By Chelsea Katz
New student conservation and advocacy group forms
Every 15 minutes, an African elephant dies from illegal ivory poaching, a trend that will make elephants extinct by 2025, according the David Sheldrick Wildlife Trust in Nairobi, Kenya's capital. And elephant tourism rides in Thailand are doing more harm than good, according to Amanda James, the president of Stony Brook University's new student-run organization Tembo: The Elephant and Wildlife Conservation Society.
"Tembo" is Swahili for "elephant."
"We're not just elephants but that's our main focus," said James, a sophomore biology major on a pre-veterinary track, who is at the helm of the project.
She spent her summer north of Chiang Mai in Thailand where she volunteered with the Elephant Nature Park, which rescues distressed elephants and gives them medical care. The park has many orphaned baby and adolescent elephants whose parents were killed for their ivory.
James started the club with an intention to spread awareness of the illegal ivory poaching industry. She connected with William Arens of the university's study abroad office, who connected her with Richard Leakey, a noted conservationist and anthropologist. Leakey introduced James to his niece, Acacia Leakey, who is a student at the university, and he recommended that the group should not just specialize in educating about the elephants' struggle. Rather, they should start off with elephants and add on other animals.
Now, the unofficial club has about 10 members including a James and other officers. She recruited members from SBU's Pre-Veterinary Society on campus, students who seemed eager about the club and had different ideas for programming and connecting with different animal hospitals.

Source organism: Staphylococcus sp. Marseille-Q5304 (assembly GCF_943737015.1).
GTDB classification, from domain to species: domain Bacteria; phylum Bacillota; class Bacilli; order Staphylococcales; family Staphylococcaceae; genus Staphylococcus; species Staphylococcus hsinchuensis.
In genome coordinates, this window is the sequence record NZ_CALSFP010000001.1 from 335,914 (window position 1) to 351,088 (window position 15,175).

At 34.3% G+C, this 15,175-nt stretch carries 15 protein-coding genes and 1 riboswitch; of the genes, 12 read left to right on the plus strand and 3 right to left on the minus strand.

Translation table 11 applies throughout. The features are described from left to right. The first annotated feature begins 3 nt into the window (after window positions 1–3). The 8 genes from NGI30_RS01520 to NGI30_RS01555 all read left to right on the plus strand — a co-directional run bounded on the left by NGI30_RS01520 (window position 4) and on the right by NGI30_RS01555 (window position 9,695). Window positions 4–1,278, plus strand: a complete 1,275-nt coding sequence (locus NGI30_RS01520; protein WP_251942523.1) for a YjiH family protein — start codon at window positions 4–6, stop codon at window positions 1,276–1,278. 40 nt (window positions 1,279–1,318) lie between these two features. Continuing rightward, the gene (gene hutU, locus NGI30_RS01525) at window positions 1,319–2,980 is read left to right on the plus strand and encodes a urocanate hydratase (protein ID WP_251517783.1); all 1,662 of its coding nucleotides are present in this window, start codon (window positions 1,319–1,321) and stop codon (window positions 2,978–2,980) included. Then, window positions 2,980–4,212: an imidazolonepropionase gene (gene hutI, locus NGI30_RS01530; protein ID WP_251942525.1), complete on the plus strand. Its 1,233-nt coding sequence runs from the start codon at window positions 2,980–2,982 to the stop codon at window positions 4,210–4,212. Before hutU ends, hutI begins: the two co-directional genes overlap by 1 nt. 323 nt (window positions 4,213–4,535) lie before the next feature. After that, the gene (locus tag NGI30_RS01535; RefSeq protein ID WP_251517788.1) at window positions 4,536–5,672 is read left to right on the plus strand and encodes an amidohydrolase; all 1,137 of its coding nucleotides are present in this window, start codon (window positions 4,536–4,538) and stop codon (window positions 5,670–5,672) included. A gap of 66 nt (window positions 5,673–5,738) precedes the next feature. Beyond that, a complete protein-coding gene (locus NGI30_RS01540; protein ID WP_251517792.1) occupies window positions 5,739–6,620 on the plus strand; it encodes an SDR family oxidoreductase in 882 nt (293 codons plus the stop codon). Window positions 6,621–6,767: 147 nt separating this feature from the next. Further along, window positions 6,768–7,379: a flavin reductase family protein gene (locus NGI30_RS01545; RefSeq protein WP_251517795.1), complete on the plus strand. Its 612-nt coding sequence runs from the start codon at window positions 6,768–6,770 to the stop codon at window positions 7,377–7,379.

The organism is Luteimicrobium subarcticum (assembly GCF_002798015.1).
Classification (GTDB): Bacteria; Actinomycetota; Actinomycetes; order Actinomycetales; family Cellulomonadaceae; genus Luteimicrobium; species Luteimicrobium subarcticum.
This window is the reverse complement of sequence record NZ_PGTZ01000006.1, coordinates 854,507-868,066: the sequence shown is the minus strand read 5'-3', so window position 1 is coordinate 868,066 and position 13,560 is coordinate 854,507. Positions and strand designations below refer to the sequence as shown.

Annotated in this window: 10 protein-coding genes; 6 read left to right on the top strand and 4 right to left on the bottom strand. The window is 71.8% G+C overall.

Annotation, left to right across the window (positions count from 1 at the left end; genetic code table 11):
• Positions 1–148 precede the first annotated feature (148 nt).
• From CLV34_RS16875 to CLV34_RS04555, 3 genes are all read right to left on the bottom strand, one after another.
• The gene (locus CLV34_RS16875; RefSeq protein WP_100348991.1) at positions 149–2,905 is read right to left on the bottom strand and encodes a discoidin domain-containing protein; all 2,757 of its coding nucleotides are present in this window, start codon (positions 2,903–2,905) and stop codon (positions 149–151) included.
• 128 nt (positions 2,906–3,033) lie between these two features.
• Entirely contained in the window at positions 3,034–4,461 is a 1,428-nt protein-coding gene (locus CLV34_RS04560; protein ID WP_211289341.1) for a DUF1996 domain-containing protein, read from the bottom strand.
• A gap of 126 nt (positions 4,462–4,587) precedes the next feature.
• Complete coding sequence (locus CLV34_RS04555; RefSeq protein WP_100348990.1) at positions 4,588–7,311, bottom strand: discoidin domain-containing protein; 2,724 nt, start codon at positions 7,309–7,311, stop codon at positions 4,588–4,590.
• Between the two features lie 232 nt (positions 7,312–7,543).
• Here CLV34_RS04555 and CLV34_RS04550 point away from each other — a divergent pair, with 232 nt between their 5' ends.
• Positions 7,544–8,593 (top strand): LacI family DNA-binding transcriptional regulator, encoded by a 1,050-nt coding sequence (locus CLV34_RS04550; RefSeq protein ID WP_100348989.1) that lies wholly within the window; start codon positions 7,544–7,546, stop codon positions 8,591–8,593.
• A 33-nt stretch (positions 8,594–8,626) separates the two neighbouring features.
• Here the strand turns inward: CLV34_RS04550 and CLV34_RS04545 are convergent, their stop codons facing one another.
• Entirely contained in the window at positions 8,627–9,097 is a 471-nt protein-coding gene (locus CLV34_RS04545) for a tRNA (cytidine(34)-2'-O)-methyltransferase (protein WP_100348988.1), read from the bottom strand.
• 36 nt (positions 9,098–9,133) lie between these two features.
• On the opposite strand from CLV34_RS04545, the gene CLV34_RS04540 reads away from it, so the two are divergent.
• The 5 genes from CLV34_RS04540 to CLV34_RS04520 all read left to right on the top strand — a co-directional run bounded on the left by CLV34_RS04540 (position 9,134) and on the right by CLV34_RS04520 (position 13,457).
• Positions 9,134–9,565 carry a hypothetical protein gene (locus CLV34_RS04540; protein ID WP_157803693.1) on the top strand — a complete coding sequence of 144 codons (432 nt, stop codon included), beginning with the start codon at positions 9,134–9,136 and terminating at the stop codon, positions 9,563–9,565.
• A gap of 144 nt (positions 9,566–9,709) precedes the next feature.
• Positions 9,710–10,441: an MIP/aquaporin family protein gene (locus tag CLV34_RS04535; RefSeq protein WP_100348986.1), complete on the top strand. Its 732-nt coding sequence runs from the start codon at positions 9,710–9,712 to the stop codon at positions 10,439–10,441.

Acacia Leakey, the vice president, said education is the most powerful tool to spreading awareness of the plight of elephants around the world.
"Once people realize what's going on, as opposed to what they hear from press and media, [there will be\ a lot more drive to change stuff," she said. Leakey is no stranger to protecting elephants. Her uncle, Richard, was the brains behind a symbolic ivory burning in 1989 in Nairobi and is a former president of the Kenya Wildlife Service.
James submitted the club's constitution to the Stony Brook University Undergraduate Student Government and plans to be recognized as a formal club soon so they can start spreading the word.
Once they are recognized, club members plan to pass petitions around campus, hold Zumba fundraisers and sell shirts with their logo to spread awareness. Next month they plan to show PBS's documentary "Battle for the Elephants" about ivory poaching in Tanzania. They hope to hold the viewing during the university's annual Earthstock week, which celebrates Earth Day and environmentalism, from April 21 to 25. Richard Leakey is invited to speak.
"We want to get the ball rolling [and\ teach the campus community," James said.
Eventually, James and Acacia Leakey said they will branch out to other animals. Leakey recently attended a New York City event to save lions and James mentioned that rhinos are always a possibility. Still, elephants will serve as the first step.
"You don't need to have an elephant to carry you around," James said. "Just enjoy them as they are."